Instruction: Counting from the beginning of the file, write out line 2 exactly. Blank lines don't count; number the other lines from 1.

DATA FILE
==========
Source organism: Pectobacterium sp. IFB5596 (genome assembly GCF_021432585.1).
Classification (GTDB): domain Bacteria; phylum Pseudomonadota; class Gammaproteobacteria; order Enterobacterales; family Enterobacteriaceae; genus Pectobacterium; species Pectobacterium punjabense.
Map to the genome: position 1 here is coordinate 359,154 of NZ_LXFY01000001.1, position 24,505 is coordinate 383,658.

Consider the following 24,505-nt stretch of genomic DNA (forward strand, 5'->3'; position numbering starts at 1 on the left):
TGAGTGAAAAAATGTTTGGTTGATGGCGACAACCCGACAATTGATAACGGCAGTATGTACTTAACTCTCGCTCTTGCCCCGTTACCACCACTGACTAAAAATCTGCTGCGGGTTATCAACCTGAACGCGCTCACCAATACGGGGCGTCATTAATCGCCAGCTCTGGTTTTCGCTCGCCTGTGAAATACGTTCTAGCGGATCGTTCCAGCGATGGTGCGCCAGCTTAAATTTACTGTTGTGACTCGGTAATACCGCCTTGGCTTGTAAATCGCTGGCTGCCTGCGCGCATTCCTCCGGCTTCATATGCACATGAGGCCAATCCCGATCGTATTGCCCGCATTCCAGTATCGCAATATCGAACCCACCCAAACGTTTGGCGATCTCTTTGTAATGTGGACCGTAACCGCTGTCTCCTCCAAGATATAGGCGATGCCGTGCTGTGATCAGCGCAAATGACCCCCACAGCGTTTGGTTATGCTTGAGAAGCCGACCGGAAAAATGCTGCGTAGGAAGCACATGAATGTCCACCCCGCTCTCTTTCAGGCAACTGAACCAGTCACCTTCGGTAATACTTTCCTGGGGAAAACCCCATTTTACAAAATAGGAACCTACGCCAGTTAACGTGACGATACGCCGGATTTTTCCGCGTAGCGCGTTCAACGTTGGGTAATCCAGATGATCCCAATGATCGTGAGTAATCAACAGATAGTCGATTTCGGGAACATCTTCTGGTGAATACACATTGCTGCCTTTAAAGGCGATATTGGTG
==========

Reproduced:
Classification (GTDB): domain Bacteria; phylum Pseudomonadota; class Gammaproteobacteria; order Enterobacterales; family Enterobacteriaceae; genus Pectobacterium; species Pectobacterium punjabense.